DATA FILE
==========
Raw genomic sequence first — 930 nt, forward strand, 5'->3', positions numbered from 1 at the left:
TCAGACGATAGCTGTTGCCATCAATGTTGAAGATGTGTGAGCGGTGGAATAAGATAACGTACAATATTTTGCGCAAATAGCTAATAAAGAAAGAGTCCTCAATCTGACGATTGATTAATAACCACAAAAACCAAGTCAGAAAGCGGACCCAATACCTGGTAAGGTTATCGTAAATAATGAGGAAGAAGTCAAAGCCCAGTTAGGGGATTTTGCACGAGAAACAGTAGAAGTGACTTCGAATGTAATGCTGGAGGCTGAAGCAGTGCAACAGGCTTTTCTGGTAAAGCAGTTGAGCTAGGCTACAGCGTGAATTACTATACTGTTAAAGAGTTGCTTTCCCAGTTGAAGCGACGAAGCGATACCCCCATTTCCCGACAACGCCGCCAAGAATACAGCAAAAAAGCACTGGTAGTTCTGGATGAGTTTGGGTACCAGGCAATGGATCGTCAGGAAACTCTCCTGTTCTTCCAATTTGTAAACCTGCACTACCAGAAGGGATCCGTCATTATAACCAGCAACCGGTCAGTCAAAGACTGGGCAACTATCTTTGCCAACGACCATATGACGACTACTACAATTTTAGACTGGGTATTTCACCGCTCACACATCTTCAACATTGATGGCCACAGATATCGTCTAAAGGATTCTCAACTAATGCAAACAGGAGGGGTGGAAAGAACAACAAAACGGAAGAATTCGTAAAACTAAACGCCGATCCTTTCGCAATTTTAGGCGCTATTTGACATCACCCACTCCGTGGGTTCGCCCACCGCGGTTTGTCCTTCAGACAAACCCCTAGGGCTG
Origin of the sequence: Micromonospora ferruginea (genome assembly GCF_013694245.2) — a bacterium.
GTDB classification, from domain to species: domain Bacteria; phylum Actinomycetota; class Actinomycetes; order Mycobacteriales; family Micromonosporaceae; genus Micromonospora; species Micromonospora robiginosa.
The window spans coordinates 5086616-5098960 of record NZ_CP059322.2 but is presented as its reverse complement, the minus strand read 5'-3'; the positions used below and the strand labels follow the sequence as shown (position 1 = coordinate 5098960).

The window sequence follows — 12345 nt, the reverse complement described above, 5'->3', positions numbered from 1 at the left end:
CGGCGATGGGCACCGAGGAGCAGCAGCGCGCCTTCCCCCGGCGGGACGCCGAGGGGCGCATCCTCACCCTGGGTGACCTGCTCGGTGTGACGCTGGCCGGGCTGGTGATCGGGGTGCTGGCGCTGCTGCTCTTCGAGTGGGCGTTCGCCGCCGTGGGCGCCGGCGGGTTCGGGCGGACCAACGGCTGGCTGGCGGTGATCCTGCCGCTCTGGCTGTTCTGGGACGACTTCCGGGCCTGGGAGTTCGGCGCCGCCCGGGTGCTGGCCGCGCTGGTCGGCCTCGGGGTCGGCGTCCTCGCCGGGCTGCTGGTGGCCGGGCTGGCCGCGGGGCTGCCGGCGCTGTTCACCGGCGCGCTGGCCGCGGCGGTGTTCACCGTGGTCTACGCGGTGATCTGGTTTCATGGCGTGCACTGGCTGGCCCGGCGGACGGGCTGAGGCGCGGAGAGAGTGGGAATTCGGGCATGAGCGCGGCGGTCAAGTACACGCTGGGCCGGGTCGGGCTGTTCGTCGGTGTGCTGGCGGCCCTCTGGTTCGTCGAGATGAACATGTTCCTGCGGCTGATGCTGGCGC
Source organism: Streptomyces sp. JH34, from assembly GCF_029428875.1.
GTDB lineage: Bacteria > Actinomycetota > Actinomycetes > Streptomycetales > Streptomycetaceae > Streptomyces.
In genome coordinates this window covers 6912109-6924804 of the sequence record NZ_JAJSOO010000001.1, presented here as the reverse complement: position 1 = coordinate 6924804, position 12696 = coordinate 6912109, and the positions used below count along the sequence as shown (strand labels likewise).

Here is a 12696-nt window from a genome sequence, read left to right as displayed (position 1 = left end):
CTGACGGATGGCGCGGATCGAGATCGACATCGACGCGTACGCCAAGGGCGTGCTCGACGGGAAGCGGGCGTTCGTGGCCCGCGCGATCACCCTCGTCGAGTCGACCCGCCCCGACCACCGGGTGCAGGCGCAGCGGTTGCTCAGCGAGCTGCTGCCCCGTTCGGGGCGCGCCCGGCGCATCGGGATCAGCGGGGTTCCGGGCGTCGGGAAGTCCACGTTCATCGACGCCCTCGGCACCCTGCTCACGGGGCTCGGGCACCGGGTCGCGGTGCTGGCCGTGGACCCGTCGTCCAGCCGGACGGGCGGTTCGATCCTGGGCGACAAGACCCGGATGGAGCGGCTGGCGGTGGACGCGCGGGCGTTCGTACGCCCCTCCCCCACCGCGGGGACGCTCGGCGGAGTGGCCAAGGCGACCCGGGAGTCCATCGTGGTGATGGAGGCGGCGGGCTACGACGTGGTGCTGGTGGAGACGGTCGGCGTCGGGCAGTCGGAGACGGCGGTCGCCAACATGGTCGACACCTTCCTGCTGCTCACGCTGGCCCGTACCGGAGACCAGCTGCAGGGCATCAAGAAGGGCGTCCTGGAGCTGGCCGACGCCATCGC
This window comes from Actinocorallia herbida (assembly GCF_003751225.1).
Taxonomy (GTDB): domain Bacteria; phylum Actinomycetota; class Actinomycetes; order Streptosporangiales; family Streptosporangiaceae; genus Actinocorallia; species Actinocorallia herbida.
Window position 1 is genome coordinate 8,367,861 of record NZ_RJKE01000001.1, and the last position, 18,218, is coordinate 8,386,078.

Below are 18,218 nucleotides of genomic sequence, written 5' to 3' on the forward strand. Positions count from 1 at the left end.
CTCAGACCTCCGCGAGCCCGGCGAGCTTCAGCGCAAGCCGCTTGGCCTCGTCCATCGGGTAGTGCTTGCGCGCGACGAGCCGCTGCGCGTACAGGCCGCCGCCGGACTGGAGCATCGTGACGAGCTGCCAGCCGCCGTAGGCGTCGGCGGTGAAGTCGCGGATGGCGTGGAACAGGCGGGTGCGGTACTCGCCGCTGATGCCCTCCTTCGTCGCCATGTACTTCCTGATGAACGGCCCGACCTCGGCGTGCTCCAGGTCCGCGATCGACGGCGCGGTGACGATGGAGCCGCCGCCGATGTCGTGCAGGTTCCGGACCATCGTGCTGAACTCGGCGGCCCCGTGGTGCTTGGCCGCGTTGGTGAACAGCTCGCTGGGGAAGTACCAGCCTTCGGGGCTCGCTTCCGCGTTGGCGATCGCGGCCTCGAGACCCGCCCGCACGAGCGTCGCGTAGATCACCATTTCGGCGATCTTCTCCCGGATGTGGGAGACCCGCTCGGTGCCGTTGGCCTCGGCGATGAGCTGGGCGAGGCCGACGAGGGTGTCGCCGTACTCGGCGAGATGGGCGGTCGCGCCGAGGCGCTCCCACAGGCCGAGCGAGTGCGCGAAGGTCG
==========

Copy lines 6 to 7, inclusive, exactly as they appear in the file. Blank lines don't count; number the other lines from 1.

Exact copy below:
The window sequence follows — 12345 nt, the reverse complement described above, 5'->3', positions numbered from 1 at the left end:
CGGCGATGGGCACCGAGGAGCAGCAGCGCGCCTTCCCCCGGCGGGACGCCGAGGGGCGCATCCTCACCCTGGGTGACCTGCTCGGTGTGACGCTGGCCGGGCTGGTGATCGGGGTGCTGGCGCTGCTGCTCTTCGAGTGGGCGTTCGCCGCCGTGGGCGCCGGCGGGTTCGGGCGGACCAACGGCTGGCTGGCGGTGATCCTGCCGCTCTGGCTGTTCTGGGACGACTTCCGGGCCTGGGAGTTCGGCGCCGCCCGGGTGCTGGCCGCGCTGGTCGGCCTCGGGGTCGGCGTCCTCGCCGGGCTGCTGGTGGCCGGGCTGGCCGCGGGGCTGCCGGCGCTGTTCACCGGCGCGCTGGCCGCGGCGGTGTTCACCGTGGTCTACGCGGTGATCTGGTTTCATGGCGTGCACTGGCTGGCCCGGCGGACGGGCTGAGGCGCGGAGAGAGTGGGAATTCGGGCATGAGCGCGGCGGTCAAGTACACGCTGGGCCGGGTCGGGCTGTTCGTCGGTGTGCTGGCGGCCCTCTGGTTCGTCGAGATGAACATGTTCCTGCGGCTGATGCTGGCGC